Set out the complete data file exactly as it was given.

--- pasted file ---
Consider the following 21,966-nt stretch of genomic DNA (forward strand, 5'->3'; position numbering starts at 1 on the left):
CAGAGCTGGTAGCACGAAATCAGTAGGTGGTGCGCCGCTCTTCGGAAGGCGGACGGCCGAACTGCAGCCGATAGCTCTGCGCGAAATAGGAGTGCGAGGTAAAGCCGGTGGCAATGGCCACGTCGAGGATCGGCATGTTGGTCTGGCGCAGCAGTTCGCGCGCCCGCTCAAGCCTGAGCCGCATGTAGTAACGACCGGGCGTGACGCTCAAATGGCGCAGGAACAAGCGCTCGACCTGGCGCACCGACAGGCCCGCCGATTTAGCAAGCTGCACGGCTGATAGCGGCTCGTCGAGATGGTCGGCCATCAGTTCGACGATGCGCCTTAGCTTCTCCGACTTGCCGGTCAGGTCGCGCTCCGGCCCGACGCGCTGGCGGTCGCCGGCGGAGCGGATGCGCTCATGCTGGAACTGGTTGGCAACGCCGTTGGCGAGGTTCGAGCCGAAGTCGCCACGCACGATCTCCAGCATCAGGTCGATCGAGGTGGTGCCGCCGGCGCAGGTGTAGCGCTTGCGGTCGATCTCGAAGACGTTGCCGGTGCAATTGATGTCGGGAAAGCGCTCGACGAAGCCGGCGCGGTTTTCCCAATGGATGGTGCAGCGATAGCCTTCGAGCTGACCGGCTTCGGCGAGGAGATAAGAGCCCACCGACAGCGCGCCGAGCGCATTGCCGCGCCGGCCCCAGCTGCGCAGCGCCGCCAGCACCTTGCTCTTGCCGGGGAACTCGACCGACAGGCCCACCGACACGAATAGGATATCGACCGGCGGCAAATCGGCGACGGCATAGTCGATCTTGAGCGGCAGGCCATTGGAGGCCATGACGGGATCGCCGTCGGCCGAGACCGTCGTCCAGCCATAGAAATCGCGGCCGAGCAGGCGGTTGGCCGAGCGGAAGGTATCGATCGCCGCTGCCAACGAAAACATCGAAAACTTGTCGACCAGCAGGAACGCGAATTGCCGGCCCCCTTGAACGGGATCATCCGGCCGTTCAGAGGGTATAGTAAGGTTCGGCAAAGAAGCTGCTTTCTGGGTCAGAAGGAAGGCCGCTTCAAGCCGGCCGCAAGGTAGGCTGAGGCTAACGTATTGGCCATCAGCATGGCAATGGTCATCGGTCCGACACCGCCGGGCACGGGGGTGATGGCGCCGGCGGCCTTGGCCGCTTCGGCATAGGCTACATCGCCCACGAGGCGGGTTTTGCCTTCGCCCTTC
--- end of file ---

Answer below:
Consider the following 21,966-nt stretch of genomic DNA (forward strand, 5'->3'; position numbering starts at 1 on the left):
CAGAGCTGGTAGCACGAAATCAGTAGGTGGTGCGCCGCTCTTCGGAAGGCGGACGGCCGAACTGCAGCCGATAGCTCTGCGCGAAATAGGAGTGCGAGGTAAAGCCGGTGGCAATGGCCACGTCGAGGATCGGCATGTTGGTCTGGCGCAGCAGTTCGCGCGCCCGCTCAAGCCTGAGCCGCATGTAGTAACGACCGGGCGTGACGCTCAAATGGCGCAGGAACAAGCGCTCGACCTGGCGCACCGACAGGCCCGCCGATTTAGCAAGCTGCACGGCTGATAGCGGCTCGTCGAGATGGTCGGCCATCAGTTCGACGATGCGCCTTAGCTTCTCCGACTTGCCGGTCAGGTCGCGCTCCGGCCCGACGCGCTGGCGGTCGCCGGCGGAGCGGATGCGCTCATGCTGGAACTGGTTGGCAACGCCGTTGGCGAGGTTCGAGCCGAAGTCGCCACGCACGATCTCCAGCATCAGGTCGATCGAGGTGGTGCCGCCGGCGCAGGTGTAGCGCTTGCGGTCGATCTCGAAGACGTTGCCGGTGCAATTGATGTCGGGAAAGCGCTCGACGAAGCCGGCGCGGTTTTCCCAATGGATGGTGCAGCGATAGCCTTCGAGCTGACCGGCTTCGGCGAGGAGATAAGAGCCCACCGACAGCGCGCCGAGCGCATTGCCGCGCCGGCCCCAGCTGCGCAGCGCCGCCAGCACCTTGCTCTTGCCGGGGAACTCGACCGACAGGCCCACCGACACGAATAGGATATCGACCGGCGGCAAATCGGCGACGGCATAGTCGATCTTGAGCGGCAGGCCATTGGAGGCCATGACGGGATCGCCGTCGGCCGAGACCGTCGTCCAGCCATAGAAATCGCGGCCGAGCAGGCGGTTGGCCGAGCGGAAGGTATCGATCGCCGCTGCCAACGAAAACATCGAAAACTTGTCGACCAGCAGGAACGCGAATTGCCGGCCCCCTTGAACGGGATCATCCGGCCGTTCAGAGGGTATAGTAAGGTTCGGCAAAGAAGCTGCTTTCTGGGTCAGAAGGAAGGCCGCTTCAAGCCGGCCGCAAGGTAGGCTGAGGCTAACGTATTGGCCATCAGCATGGCAATGGTCATCGGTCCGACACCGCCGGGCACGGGGGTGATGGCGCCGGCGGCCTTGGCCGCTTCGGCATAGGCTACATCGCCCACGAGGCGGGTTTTGCCTTCGCCCTTC